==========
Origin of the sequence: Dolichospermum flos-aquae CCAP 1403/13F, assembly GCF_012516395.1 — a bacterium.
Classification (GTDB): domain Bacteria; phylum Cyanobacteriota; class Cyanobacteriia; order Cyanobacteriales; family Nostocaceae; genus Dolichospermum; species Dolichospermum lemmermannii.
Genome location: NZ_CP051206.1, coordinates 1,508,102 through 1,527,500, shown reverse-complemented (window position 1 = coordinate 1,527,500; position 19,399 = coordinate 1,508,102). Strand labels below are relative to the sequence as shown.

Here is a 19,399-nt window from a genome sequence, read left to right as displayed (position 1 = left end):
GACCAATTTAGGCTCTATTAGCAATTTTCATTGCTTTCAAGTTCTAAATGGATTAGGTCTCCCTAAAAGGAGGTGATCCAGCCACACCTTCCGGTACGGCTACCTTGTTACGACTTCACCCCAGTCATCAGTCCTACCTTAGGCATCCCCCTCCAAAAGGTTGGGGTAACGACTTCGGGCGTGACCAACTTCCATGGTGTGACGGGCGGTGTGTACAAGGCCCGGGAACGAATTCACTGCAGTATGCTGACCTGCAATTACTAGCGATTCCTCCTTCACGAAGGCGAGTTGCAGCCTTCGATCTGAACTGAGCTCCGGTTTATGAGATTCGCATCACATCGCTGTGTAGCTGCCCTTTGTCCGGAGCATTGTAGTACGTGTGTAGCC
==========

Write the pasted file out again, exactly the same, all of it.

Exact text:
Origin of the sequence: Dolichospermum flos-aquae CCAP 1403/13F, assembly GCF_012516395.1 — a bacterium.
Classification (GTDB): domain Bacteria; phylum Cyanobacteriota; class Cyanobacteriia; order Cyanobacteriales; family Nostocaceae; genus Dolichospermum; species Dolichospermum lemmermannii.
Genome location: NZ_CP051206.1, coordinates 1,508,102 through 1,527,500, shown reverse-complemented (window position 1 = coordinate 1,527,500; position 19,399 = coordinate 1,508,102). Strand labels below are relative to the sequence as shown.

Here is a 19,399-nt window from a genome sequence, read left to right as displayed (position 1 = left end):
GACCAATTTAGGCTCTATTAGCAATTTTCATTGCTTTCAAGTTCTAAATGGATTAGGTCTCCCTAAAAGGAGGTGATCCAGCCACACCTTCCGGTACGGCTACCTTGTTACGACTTCACCCCAGTCATCAGTCCTACCTTAGGCATCCCCCTCCAAAAGGTTGGGGTAACGACTTCGGGCGTGACCAACTTCCATGGTGTGACGGGCGGTGTGTACAAGGCCCGGGAACGAATTCACTGCAGTATGCTGACCTGCAATTACTAGCGATTCCTCCTTCACGAAGGCGAGTTGCAGCCTTCGATCTGAACTGAGCTCCGGTTTATGAGATTCGCATCACATCGCTGTGTAGCTGCCCTTTGTCCGGAGCATTGTAGTACGTGTGTAGCC